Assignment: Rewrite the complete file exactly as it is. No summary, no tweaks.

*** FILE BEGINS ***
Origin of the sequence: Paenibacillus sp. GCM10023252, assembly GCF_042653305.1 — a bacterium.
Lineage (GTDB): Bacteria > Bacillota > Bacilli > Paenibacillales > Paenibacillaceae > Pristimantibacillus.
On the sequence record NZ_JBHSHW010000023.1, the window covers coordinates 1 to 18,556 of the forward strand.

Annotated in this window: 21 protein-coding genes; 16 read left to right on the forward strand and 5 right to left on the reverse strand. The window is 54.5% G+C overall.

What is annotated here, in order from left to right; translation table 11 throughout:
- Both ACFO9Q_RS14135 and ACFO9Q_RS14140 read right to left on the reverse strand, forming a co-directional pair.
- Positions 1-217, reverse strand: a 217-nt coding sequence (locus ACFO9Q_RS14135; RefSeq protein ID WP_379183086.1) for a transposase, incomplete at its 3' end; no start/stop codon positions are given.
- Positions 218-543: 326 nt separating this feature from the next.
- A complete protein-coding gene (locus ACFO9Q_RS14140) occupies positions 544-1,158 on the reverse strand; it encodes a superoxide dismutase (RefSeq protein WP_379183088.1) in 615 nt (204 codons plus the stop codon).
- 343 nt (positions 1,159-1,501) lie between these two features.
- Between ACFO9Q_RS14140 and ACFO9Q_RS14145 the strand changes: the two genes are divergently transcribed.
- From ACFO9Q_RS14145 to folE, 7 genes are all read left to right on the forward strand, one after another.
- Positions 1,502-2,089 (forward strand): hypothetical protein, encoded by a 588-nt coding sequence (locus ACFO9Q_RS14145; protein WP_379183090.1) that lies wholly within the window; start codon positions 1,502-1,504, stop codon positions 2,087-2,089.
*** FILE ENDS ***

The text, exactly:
Origin of the sequence: Paenibacillus sp. GCM10023252, assembly GCF_042653305.1 — a bacterium.
Lineage (GTDB): Bacteria > Bacillota > Bacilli > Paenibacillales > Paenibacillaceae > Pristimantibacillus.
On the sequence record NZ_JBHSHW010000023.1, the window covers coordinates 1 to 18,556 of the forward strand.

Annotated in this window: 21 protein-coding genes; 16 read left to right on the forward strand and 5 right to left on the reverse strand. The window is 54.5% G+C overall.

What is annotated here, in order from left to right; translation table 11 throughout:
- Both ACFO9Q_RS14135 and ACFO9Q_RS14140 read right to left on the reverse strand, forming a co-directional pair.
- Positions 1-217, reverse strand: a 217-nt coding sequence (locus ACFO9Q_RS14135; RefSeq protein ID WP_379183086.1) for a transposase, incomplete at its 3' end; no start/stop codon positions are given.
- Positions 218-543: 326 nt separating this feature from the next.
- A complete protein-coding gene (locus ACFO9Q_RS14140) occupies positions 544-1,158 on the reverse strand; it encodes a superoxide dismutase (RefSeq protein WP_379183088.1) in 615 nt (204 codons plus the stop codon).
- 343 nt (positions 1,159-1,501) lie between these two features.
- Between ACFO9Q_RS14140 and ACFO9Q_RS14145 the strand changes: the two genes are divergently transcribed.
- From ACFO9Q_RS14145 to folE, 7 genes are all read left to right on the forward strand, one after another.
- Positions 1,502-2,089 (forward strand): hypothetical protein, encoded by a 588-nt coding sequence (locus ACFO9Q_RS14145; protein WP_379183090.1) that lies wholly within the window; start codon positions 1,502-1,504, stop codon positions 2,087-2,089.